University of Maryland Extension

Oak Wilt

oak wilt symptoms
Wilt symptoms
 Photo: John N. Gibbs, Forestry Commission,

Maryland depends on its oaks for cleaning our water and air, providing food for wildlife and is consistently in the top three most valued species for our wood products industry. For this reason oak wilt is considered an invasive species of concern in Maryland. So far it has only been detected in a small localized area in western Maryland

Oak wilt was first described in Wisconsin in 1944 where trees were found dying in small areas. This disease kills young and mature oak trees and has been found in 21 states. The predominant damage has occurred in the upper Midwest (although the range extends from New York to Texas).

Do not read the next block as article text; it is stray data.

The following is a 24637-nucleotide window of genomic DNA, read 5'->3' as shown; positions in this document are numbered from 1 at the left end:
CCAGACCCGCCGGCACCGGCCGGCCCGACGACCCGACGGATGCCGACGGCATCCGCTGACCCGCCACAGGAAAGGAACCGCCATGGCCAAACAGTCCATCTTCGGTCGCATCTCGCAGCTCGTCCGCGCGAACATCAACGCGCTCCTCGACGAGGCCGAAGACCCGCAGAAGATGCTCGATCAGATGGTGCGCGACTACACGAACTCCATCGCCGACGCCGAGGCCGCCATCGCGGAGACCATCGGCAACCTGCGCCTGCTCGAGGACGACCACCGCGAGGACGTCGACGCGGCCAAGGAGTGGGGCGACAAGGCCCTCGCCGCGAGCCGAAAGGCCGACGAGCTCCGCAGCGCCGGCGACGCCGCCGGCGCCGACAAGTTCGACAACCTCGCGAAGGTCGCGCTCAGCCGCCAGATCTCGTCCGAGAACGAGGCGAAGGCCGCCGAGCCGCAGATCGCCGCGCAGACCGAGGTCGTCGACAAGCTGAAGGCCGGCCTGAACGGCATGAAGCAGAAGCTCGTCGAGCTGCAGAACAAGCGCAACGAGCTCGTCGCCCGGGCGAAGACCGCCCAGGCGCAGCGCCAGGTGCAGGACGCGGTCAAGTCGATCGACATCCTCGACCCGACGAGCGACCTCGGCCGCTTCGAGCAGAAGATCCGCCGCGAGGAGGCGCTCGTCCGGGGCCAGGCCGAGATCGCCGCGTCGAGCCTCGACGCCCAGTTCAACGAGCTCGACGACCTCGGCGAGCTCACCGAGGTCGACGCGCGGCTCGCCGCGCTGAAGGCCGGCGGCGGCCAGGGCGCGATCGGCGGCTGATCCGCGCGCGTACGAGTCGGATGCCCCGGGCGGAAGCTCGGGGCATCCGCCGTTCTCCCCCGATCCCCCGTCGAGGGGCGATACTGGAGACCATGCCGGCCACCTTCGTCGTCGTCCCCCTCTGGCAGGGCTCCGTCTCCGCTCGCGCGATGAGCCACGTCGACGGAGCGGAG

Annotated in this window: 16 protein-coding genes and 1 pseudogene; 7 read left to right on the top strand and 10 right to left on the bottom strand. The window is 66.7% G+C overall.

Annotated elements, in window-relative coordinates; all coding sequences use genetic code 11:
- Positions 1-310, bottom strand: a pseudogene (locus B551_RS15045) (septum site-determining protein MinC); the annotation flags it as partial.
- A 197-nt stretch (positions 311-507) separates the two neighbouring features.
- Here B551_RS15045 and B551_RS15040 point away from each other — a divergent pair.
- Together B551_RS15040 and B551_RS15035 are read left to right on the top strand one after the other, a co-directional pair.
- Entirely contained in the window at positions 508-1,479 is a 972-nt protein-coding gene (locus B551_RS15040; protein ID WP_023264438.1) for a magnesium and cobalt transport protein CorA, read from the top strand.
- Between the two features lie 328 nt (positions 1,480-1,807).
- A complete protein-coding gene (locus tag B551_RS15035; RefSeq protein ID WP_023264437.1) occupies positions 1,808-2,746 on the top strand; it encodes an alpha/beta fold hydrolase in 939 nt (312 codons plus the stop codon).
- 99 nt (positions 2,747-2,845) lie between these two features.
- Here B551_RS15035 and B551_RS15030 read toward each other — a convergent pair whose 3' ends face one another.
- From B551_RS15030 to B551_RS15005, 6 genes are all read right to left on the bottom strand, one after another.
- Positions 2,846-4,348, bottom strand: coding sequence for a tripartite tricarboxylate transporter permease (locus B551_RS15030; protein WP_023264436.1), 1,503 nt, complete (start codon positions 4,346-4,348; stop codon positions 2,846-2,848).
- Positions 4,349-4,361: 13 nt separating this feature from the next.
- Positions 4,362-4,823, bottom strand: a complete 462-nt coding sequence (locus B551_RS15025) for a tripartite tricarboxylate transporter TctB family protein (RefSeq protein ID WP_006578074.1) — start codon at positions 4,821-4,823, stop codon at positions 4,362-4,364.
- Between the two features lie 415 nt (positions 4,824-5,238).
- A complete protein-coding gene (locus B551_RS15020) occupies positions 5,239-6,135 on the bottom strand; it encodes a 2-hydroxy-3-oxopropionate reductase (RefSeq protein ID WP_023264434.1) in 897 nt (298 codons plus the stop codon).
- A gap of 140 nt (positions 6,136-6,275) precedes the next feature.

This disease attacks all oak species and has been found in 16 native oak species. In general, red oaks are more frequently infected compared to white oaks. Additional inoculations have demonstrated over 35 native and exotic oak species are susceptible as well as American and European Chestnuts, chinkapin and tan oaks and several cultivars of apple. 

streaking in vascular tissue
Dark vascular streaking
 Fred Baker, Utah St. University,

trunk with bark cracks
Splitting bark
Photo: Joseph O'Brien, USDA Forest Service,

early leaf drop
Infected oak tree
Photo: Joseph O'Brien, USDA Forest Service,

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